02
Aug

2010

9 Cable Systems That Are Important (And Virtually Unknown)

Post by Steven Dale

Sometimes important things are hidden away in far off (or difficult to access) places. Other times, they’re nearby but finding information very difficult.

In any case, here are nine cable systems that have great potential for expanding our knowledge about Cable-Propelled Transit but are so isolated, bizarre or obscure, research is painfully scant.

I suspect part of the problem is language. There could be reams of information on many of the systems listed below, but that research isn’t available in English.

  • The Skyrail Rainforest Cableway, Austrialia – A 7.5 km long system with four stations. Very sensitive to its rainforest environment and has won several eco-tourism awards. Built in the early 1990’s, it’s capacity was more than doubled a few years after it originally opened. It’s only 2,500 kilometers north of Sydney.
  • The Urban Gondolas of Algeria – A series of five urban gondolas built in North Africa. The first three have been completed already. The country still struggles with the lingering effects of a brutal civil war.
  • The Norsjö Aerial Ropeway, Sweden – Currently, the longest passenger ropeway in the world. Located a 12 hour drive north of Stockholm, so if anyone’s thinking of a road trip this summer . . .
  • The Ngong Ping 360, Hong Kong – A Chinese system with a rather difficult history. Finding reports on this system are very hard to come by.
  • The Koblenz Rheinseilbahn, Germany – A brand new system with some of the wildest looking cabins around. So new is the system, it’s very difficult to find any publicly-accessible information on it.
  • The Fun’ambule, Switzerland – A Hybrid Funicular like the Hungerburgbahn in Austria. This one is built by Doppelmayr and uses a different technique of adjusting inclination than that used by Poma in the Hungerburgbahn. Apparently, it operates underground.
  • The Fribourg Funicular, Switzerland – A funicular dating from the late 1800’s. It’s run exclusively (get this) using waste water.
  • The Gangtok Ropeway, India – An Aerial Tram with a mid-station. It’s the only fixed link transit system in this mountaintop city of 30,000. Find Gangtok on a map, and you’ll see just how isolated this system is.
  • The Makong Gondola, Taipei – Turbulent decision-making process. Very difficult to find information.

If anyone out there knows anything about any of these systems; has toured any of these systems; or can locate information on any of these systems, please tell us about it in the comments below.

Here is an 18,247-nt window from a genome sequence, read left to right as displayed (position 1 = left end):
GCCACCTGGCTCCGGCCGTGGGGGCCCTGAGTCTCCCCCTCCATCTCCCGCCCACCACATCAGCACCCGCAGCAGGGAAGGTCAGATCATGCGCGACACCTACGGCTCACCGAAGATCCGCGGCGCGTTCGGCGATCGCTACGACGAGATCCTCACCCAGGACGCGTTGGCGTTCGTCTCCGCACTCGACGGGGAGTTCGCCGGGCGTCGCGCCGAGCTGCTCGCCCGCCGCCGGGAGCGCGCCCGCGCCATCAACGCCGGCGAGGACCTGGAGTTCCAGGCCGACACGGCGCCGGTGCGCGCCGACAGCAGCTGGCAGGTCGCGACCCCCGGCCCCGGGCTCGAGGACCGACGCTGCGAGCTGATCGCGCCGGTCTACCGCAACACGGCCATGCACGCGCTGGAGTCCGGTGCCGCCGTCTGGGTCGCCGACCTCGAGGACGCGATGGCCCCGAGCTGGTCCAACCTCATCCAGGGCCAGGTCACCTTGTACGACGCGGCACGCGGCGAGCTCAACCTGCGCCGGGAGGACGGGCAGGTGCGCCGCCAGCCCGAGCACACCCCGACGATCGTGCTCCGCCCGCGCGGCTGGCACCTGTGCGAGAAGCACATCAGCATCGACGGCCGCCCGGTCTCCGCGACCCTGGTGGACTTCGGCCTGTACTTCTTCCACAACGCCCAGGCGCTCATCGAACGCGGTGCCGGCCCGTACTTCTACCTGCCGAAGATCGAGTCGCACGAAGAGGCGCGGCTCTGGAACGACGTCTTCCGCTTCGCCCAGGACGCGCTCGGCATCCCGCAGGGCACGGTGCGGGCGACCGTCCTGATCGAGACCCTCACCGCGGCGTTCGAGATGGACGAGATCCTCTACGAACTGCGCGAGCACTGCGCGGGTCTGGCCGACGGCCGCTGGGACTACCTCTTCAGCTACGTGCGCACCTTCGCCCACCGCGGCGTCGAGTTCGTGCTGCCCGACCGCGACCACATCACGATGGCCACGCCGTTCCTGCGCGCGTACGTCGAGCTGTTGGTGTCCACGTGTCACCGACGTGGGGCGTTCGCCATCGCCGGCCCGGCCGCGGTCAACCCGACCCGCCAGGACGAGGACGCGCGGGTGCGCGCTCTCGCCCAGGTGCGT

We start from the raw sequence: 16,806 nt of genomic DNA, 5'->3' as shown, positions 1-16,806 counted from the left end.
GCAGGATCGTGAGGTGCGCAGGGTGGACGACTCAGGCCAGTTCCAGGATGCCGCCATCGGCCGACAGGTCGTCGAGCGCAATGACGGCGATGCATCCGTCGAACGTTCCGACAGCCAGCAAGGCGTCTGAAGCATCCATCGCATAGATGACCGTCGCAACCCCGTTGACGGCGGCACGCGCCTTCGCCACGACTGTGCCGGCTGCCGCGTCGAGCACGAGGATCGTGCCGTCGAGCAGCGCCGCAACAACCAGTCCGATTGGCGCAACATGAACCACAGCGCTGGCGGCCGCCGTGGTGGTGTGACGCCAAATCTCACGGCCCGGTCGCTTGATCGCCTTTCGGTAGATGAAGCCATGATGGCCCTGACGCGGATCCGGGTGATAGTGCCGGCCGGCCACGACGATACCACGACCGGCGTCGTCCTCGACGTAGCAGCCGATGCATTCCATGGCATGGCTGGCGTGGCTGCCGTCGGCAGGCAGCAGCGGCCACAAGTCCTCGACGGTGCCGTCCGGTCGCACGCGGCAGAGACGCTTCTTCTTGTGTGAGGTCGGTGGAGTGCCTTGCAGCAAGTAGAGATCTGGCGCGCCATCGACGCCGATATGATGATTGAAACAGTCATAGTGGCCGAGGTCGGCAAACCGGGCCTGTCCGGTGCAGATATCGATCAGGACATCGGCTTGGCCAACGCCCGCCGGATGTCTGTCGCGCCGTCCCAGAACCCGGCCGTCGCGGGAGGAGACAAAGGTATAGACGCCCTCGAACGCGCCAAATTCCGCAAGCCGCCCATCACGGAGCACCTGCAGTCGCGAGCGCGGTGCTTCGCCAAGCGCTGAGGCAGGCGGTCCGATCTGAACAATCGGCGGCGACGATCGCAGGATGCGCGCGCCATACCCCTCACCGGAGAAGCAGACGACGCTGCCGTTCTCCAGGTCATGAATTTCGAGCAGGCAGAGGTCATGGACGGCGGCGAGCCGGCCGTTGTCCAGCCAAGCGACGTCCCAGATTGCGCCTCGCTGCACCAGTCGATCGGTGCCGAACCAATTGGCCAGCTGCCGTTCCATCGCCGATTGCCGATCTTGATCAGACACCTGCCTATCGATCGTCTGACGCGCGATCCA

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Comments

  1. Ive ridden on the Ngong Ping 360, when i was in Hong Kong about a month ago and have a lot of photos if you are interested. A TV series called extreme engineering did an episode on it's construction (Season 3 Episode 3). Although a lot of the episode is focused on logistics of construction there are useful details about it's design. The Ngong Ping 360 and has very long spans due to environmental requirements for minimum numbers of tower. It has a capacity of 3500pphpd with each cabin having a capacity of 10 seated and 7 standing. Although while I was there they were only filling cabins to seated capacity. I have become a bit of a fan of your work. I haven't noticed any other guest posts , but if it fits with your blog I would be happy to do a write up of this system.
  2. You wouldn't happen to have came across a magazine called "Elevator World" in your research. There is an article in the Nov 1996 edition on the Skyrail rain forest cableway.
  3. If you register for free at: http://research.elevator-world.com/ and you can search for "Skyrail" and get the full article online from the Nov 1996 edition of the magazine. Sam.
  4. Hey Steven, Since I used to get sent to Cairns for work for a month at a time I have lots of photos of Skyrail (and the DVD somewhere) It costs an arm and a leg to ride, and I'm officially limbless. It caters for tourists rather than locals. It goes from Caravonica in the northern suburbs/canefields of Cairns to Kuranda. It is very nice to ride, mainly because of the forest you fly over (and all that lawyer vine aka wait o' while amongst it, that can't rip your flesh when you're in the gondola.) I've hiked up from Cairns to Kuranda before (which is a bit of a feat in itself) and when the train wasn't running I may have hiked up the railway line (I also may not have, in case there are any law enforcement people types reading this) through the tunnels and over the famous curved bridge in front of the waterfall. If you hike up to Kuranda, and consequently stink, it being the tropics after all, then you get a gondola all to yourself for the ride down. Steven, Let me know if you'd like photos sent to you so you can write a blogpost for it here on the gondolaproject.
  5. The problem is many like me would not take them. Tried one and too frightening. Too many problems with safety with them. Ie it breaks down. How does one escape fire truck or rope. Could be stuck for hours if not days. Plus many of them are to an attraction also alternate transport to it. Low scale capacity.
  6. Similar idea in Portland Oregon http://en.wikipedia.org/wiki/Portland_Aerial_Tram
  7. Type Maokong instead of Makong. Or have a look here: http://www.poma.net/media/pomalink/en/PomaLink03.pdf
  8. About the mud slide at Taipeh: Wed, Oct 01, 2008 , Taipeh Times, http://www.taipeitimes.com/News/taiwan/archives/2008/10/01/2003424725
  9. I've found about Fun’ambule: http://www.funimag.com/funimag20/Funambule01.htm and data: http://www.lift-world.info/en/lifts/2449/datas.htm